Since 1994, more than 775,000 Americans have served in AmeriCorps, and more than 80,000 will serve this year. The event highlighted AmeriCorps alumni and public service as a pathway to opportunity and career advancement.
Delores Druilhet-Morton was one of 12 AmeriCorps alums who are designated “Champions of Change.” These extraordinary leaders demonstrate how AmeriCorps alumni have leveraged their national service experience to become influential in their careers and leaders in their communities.
Druilhet-Morton of Atlanta is the president of Points of Light’s Programs Division. She is responsible for developing program initiatives and models to address the organizations core impact areas education, economy, environment and emergency response and preparedness, and veterans and military families.
Prior to joining Points of Light, she served as the director of the Center for Nonprofit Resources at Volunteer Baton Rouge, executive director of the Louisiana Association for Community Economic Development, and the chair of the Mid-South Collaborative for Nonprofit Development.
Druilhet-Morton began her career in the voluntary sector in 1995 as an AmeriCorps member in her home community of St. Mary Parish at St. Mary Community Action Agency. She is the daughter of the Rev. and Mrs. Benny J. Druilhet Sr. of Baldwin.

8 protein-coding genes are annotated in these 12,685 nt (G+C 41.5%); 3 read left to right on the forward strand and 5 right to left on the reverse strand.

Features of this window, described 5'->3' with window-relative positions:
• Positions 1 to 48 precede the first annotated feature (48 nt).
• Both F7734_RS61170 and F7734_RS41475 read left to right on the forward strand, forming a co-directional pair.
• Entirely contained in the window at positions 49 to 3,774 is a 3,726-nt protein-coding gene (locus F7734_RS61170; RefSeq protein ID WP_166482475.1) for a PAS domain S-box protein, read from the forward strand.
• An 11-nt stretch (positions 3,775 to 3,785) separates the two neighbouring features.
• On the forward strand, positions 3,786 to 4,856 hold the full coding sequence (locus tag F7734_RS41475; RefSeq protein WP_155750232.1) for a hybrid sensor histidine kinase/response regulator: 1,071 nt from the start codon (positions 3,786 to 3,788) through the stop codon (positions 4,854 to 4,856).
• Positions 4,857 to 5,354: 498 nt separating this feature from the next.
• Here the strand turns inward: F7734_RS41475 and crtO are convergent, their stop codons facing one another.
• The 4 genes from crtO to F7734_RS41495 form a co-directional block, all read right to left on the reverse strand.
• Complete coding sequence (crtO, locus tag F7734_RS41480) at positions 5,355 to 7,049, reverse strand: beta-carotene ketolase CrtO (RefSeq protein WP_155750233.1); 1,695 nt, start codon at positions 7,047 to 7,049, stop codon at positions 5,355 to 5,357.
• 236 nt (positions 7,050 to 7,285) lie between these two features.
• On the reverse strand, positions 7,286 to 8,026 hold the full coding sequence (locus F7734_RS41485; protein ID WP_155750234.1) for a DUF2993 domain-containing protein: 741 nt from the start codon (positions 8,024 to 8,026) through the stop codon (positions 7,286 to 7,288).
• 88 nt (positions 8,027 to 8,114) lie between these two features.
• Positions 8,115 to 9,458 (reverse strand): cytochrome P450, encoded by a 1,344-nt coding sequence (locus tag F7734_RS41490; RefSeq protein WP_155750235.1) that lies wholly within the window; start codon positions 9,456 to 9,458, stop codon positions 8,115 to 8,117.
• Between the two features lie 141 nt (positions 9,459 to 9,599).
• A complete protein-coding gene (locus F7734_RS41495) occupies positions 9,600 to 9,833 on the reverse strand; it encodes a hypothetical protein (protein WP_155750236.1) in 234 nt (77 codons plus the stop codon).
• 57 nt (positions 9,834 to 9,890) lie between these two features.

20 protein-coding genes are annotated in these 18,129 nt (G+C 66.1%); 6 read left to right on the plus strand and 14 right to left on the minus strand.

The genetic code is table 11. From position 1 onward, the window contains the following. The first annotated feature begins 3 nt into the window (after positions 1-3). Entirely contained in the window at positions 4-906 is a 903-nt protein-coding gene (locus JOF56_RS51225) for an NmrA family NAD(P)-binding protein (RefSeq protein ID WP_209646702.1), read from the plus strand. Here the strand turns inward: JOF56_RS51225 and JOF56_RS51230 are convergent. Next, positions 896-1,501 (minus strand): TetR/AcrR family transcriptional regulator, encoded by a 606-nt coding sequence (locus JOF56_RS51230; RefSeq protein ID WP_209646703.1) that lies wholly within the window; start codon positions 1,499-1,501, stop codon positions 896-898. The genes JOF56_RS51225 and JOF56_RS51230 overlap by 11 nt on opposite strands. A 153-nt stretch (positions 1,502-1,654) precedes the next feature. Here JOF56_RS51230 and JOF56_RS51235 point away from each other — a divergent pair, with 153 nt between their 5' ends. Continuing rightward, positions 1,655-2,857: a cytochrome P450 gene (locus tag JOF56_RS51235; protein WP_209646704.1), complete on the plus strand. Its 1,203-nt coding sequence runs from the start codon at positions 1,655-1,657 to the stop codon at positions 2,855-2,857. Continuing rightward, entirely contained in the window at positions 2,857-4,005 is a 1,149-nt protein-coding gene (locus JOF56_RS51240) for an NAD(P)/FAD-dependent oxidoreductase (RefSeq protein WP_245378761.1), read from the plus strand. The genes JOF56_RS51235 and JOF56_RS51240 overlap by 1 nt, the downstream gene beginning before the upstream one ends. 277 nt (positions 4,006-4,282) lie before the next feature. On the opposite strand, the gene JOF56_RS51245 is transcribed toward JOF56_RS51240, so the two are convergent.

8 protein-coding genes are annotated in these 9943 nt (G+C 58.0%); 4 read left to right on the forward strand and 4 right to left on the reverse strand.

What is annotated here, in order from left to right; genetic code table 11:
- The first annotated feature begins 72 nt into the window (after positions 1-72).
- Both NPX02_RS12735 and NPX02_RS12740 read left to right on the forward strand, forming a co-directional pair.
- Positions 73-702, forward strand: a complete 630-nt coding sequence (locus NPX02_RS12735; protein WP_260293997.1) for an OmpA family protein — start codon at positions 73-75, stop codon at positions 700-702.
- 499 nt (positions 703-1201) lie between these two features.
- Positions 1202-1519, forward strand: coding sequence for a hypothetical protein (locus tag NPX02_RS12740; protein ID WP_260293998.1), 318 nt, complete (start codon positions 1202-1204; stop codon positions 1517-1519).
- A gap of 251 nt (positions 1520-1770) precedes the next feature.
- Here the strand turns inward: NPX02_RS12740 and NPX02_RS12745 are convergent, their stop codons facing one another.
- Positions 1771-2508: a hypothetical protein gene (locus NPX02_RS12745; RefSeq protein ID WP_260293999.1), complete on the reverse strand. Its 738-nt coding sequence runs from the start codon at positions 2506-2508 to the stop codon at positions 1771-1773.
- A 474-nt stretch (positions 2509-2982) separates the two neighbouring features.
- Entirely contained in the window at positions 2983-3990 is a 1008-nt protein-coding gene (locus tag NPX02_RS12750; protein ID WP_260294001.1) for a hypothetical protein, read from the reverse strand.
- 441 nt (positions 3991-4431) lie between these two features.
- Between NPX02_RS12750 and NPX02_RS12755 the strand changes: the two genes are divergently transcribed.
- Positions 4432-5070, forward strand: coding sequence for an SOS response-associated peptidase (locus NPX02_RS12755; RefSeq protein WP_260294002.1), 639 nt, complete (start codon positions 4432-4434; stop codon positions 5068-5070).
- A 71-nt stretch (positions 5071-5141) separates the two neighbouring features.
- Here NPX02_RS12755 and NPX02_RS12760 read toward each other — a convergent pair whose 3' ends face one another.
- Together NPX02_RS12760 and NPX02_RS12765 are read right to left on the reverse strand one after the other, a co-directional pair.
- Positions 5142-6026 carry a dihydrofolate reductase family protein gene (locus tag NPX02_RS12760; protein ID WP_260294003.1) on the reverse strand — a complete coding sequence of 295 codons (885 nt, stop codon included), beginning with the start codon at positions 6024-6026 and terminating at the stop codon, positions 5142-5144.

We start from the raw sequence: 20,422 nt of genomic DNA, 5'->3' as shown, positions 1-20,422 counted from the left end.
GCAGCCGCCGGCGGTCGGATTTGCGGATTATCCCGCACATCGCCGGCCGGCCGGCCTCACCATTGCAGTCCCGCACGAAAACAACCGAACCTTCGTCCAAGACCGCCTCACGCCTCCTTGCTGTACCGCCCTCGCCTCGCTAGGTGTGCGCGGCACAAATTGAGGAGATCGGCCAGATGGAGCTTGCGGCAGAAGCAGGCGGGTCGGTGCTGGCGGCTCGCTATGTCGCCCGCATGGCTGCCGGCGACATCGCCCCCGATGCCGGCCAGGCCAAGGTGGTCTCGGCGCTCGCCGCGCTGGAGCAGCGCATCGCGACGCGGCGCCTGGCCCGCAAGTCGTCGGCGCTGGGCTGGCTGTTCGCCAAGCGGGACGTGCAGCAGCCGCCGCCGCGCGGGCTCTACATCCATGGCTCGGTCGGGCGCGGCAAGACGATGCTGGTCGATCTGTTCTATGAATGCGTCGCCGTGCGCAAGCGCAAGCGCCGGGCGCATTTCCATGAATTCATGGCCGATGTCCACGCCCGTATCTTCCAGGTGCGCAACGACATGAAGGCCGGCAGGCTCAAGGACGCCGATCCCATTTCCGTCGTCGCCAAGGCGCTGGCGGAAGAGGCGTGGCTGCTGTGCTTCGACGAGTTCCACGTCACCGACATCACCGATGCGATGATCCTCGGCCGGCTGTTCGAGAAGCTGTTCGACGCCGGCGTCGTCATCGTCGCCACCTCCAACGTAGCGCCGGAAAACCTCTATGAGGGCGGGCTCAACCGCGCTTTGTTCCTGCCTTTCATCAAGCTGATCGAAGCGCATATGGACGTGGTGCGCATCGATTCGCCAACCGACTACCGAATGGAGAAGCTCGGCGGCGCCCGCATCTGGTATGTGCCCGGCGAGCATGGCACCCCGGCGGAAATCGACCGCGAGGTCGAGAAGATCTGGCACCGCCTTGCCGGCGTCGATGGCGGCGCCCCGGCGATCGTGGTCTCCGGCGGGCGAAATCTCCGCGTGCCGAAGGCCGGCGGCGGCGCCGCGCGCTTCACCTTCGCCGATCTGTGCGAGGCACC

Honorees had the opportunity to share their stories with administration officials and AmeriCorps members across the country. The Champions of Change program was created to honor ordinary Americans doing great work in their communities. Each week, a different sector is highlighted and groups of Champions, ranging from educators to entrepreneurs to community leaders, are recognized for the work they are doing to serve and strengthen their communities.
“President Obama has always been a strong supporter of the AmeriCorps program and the role members play in strengthening communities across our country,” said Deputy Assistant to the President and Director of the Office of Public Engagement Jon Carson. “We’re excited to honor 12 AmeriCorps alums who are continuing in the spirit of their AmeriCorps pledge to ‘get things done for America’ as leaders in the public, for-profit and nonprofit sectors, and to celebrate AmeriCorps as a pathway to opportunity for those who serve.”